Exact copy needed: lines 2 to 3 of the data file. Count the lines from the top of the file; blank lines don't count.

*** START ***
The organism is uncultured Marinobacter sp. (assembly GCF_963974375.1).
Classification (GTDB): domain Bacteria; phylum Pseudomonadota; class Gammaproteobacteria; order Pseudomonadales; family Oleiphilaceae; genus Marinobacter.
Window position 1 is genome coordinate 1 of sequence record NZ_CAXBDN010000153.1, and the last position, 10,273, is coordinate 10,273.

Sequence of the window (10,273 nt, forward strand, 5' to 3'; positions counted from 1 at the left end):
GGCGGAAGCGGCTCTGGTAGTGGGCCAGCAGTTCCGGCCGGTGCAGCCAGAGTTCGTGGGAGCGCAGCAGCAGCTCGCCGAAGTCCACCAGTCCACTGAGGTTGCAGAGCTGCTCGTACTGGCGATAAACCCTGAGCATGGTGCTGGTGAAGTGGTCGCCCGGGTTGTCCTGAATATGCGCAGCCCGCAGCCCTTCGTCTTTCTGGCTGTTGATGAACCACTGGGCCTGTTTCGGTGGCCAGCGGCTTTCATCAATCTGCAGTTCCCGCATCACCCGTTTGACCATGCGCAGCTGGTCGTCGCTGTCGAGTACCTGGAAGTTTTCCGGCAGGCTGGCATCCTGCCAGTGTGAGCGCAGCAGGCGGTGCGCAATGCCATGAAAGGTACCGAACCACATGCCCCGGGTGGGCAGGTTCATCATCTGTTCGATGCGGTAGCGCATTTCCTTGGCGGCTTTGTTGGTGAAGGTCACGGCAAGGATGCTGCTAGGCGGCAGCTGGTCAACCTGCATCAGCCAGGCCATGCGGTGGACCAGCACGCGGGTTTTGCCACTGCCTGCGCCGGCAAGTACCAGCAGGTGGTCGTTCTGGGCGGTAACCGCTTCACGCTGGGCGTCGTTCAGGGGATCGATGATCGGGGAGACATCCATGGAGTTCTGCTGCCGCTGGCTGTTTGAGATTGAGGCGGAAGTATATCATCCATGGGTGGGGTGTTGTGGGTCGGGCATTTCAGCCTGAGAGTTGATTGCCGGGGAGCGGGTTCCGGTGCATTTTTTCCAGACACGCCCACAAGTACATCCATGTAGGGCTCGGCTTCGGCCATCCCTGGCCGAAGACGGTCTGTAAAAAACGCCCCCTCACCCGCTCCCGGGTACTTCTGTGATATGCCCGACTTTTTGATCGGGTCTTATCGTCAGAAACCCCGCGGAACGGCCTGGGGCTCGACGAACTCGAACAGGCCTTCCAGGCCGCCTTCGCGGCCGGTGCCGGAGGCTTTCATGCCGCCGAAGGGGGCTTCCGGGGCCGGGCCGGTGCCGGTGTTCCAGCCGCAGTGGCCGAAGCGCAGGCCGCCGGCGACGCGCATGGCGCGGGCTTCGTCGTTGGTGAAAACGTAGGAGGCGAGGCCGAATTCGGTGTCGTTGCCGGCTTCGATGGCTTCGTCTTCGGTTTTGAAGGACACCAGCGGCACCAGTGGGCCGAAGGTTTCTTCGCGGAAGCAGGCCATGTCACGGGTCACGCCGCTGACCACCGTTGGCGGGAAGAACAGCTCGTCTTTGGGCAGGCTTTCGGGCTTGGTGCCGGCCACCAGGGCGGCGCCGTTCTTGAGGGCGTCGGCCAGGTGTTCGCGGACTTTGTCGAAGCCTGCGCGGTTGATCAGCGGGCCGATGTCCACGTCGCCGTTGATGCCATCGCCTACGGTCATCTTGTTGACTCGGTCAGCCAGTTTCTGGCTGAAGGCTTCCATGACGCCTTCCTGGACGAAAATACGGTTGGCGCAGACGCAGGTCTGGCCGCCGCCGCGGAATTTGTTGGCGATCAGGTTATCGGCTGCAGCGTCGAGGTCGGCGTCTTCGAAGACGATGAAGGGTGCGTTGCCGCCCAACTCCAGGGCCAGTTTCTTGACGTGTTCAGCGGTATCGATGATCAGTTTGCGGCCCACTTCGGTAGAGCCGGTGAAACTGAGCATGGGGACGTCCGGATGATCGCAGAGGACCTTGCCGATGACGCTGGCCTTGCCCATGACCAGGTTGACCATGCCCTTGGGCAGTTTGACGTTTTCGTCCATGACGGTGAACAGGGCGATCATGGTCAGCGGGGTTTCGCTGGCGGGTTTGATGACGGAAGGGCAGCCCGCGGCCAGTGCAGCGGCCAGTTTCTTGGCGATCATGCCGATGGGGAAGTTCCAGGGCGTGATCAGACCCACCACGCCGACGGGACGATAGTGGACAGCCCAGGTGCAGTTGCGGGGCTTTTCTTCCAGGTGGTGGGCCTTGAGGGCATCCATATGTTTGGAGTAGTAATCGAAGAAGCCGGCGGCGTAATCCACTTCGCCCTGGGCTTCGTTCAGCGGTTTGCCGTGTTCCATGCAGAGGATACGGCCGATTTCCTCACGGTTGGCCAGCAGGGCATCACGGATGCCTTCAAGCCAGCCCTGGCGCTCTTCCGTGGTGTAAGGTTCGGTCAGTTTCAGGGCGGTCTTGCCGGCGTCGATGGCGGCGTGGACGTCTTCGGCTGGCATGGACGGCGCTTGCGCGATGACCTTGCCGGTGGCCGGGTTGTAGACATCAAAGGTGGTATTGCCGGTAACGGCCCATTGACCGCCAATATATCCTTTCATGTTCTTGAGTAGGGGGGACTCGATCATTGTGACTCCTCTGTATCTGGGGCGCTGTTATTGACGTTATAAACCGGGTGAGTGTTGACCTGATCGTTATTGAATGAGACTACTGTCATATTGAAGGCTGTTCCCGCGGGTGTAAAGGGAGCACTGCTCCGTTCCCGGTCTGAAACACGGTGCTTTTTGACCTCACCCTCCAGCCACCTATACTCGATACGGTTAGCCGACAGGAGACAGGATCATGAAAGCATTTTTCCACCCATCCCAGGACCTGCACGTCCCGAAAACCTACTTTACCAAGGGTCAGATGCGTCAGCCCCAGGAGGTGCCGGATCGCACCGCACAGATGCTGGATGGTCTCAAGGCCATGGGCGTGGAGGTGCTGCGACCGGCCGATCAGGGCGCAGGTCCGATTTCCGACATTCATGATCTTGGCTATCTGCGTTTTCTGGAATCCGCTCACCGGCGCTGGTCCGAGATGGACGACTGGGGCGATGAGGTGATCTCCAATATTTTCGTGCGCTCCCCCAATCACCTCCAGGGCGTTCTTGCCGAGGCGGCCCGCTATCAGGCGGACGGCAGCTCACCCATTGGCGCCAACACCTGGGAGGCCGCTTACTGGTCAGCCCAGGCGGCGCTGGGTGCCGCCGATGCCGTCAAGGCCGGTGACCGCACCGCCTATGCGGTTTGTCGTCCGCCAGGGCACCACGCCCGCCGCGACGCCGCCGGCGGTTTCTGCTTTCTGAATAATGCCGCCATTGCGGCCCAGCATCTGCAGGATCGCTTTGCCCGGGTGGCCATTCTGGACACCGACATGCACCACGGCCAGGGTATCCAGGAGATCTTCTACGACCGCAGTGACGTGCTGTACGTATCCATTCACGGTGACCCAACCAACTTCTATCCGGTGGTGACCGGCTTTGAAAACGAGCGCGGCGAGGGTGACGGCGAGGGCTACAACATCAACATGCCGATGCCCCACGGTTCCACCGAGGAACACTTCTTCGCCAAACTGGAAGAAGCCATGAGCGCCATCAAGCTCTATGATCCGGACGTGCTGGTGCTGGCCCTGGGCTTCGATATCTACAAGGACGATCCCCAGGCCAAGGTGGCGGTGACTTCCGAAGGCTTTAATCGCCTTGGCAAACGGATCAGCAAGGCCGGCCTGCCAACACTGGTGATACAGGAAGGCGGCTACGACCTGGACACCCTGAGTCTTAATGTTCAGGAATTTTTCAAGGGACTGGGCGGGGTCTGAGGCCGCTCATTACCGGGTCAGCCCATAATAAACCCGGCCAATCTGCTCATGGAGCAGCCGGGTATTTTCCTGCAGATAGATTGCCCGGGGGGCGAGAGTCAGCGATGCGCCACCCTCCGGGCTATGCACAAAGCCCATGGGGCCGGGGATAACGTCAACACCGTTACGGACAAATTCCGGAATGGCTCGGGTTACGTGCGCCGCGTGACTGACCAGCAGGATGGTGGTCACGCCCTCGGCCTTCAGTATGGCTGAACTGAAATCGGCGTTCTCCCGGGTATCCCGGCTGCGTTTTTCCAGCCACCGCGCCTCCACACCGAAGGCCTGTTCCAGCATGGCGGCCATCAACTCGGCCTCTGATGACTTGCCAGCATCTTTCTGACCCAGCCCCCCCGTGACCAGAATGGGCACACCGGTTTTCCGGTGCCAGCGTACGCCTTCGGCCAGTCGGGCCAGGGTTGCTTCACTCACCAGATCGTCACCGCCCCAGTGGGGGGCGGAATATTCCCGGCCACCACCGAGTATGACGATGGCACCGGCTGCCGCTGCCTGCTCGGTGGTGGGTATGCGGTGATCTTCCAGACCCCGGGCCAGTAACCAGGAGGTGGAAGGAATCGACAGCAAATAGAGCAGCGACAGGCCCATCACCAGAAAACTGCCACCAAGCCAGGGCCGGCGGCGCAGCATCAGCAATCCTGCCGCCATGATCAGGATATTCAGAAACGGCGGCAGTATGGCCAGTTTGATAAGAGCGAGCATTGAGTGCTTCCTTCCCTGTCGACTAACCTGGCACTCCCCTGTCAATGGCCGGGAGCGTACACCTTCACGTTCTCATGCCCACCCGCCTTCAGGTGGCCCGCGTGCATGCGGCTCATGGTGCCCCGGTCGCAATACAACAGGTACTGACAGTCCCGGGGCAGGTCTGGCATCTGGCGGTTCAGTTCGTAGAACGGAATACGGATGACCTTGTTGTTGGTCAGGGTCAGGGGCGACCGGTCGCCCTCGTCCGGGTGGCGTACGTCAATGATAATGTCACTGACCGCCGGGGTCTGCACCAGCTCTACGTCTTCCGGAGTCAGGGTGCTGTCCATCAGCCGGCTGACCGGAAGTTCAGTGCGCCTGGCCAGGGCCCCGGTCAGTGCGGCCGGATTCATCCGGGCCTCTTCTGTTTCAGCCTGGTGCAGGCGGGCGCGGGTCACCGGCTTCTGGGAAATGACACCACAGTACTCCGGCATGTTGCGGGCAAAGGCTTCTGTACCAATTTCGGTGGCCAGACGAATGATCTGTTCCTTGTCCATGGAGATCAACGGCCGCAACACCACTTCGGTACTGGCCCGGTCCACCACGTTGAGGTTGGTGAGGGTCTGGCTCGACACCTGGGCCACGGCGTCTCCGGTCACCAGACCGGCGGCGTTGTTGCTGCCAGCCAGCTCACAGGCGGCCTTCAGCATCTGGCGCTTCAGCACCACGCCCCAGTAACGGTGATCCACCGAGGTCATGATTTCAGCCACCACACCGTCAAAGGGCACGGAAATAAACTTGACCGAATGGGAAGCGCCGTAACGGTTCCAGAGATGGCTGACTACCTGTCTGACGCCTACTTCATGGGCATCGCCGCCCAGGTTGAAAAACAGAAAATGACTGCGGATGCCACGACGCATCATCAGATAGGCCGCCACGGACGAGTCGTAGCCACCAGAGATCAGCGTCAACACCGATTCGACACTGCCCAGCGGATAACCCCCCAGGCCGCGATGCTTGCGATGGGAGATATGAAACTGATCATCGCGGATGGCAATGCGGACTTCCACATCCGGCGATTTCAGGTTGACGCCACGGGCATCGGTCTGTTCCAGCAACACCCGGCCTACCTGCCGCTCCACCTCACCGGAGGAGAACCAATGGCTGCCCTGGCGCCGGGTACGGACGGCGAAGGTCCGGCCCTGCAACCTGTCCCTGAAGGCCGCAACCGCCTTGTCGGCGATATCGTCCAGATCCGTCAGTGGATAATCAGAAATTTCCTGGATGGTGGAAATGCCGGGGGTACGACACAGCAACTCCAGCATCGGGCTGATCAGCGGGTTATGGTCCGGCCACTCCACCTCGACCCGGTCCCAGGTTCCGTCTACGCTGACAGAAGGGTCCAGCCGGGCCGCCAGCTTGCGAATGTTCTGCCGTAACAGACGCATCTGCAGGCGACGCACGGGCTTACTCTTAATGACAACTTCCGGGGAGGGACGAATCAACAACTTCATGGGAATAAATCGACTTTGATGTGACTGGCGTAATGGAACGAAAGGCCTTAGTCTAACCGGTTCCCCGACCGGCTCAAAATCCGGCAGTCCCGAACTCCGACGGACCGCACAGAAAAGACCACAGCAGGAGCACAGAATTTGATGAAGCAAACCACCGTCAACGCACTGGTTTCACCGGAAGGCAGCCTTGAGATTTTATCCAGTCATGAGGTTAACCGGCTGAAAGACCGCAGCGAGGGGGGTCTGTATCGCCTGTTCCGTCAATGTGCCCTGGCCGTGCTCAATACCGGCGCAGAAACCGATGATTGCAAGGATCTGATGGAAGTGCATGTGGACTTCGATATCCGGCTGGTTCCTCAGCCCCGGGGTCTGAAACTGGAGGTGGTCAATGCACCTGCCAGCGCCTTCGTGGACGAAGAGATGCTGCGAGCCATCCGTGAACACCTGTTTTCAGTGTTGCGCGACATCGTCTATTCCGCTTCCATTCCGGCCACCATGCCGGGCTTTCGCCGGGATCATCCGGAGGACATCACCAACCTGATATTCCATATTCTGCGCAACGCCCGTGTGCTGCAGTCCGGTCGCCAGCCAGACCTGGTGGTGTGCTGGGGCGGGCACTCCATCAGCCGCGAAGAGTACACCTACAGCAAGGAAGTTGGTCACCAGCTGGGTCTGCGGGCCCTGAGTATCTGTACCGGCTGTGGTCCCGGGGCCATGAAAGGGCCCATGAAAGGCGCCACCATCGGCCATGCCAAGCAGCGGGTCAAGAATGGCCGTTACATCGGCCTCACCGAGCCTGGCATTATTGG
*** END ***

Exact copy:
Classification (GTDB): domain Bacteria; phylum Pseudomonadota; class Gammaproteobacteria; order Pseudomonadales; family Oleiphilaceae; genus Marinobacter.
Window position 1 is genome coordinate 1 of sequence record NZ_CAXBDN010000153.1, and the last position, 10,273, is coordinate 10,273.